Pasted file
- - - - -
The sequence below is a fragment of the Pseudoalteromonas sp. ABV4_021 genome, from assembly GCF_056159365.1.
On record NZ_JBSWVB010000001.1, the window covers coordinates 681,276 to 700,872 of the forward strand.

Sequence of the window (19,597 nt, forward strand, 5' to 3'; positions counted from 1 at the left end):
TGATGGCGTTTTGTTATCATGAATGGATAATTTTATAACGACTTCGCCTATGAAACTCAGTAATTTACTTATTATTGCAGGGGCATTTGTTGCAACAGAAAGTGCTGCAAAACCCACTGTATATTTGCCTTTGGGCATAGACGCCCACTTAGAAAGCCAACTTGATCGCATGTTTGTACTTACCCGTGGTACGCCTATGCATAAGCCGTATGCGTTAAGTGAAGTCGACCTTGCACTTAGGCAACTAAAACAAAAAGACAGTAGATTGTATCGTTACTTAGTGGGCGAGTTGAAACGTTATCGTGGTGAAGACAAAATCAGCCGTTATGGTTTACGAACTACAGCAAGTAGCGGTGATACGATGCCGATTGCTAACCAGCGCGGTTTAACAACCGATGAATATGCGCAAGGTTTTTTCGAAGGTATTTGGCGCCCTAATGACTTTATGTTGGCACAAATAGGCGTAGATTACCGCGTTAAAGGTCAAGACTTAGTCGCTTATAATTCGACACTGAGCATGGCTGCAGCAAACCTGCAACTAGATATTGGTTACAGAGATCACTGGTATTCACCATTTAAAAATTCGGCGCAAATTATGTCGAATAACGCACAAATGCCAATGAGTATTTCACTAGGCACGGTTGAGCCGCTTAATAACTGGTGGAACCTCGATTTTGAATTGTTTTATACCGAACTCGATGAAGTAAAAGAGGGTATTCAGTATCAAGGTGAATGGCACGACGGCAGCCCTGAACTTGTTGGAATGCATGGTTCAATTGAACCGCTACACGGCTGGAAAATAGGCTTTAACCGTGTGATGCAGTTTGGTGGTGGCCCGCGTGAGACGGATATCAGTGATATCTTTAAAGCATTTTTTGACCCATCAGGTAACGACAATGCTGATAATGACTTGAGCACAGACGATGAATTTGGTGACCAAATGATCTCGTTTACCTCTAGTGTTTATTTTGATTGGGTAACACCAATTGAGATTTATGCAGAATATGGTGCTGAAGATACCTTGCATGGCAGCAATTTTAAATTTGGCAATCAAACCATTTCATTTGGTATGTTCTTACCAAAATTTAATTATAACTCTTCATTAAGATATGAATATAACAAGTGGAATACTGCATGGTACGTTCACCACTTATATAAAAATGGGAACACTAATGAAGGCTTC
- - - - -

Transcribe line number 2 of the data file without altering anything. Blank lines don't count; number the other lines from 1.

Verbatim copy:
On record NZ_JBSWVB010000001.1, the window covers coordinates 681,276 to 700,872 of the forward strand.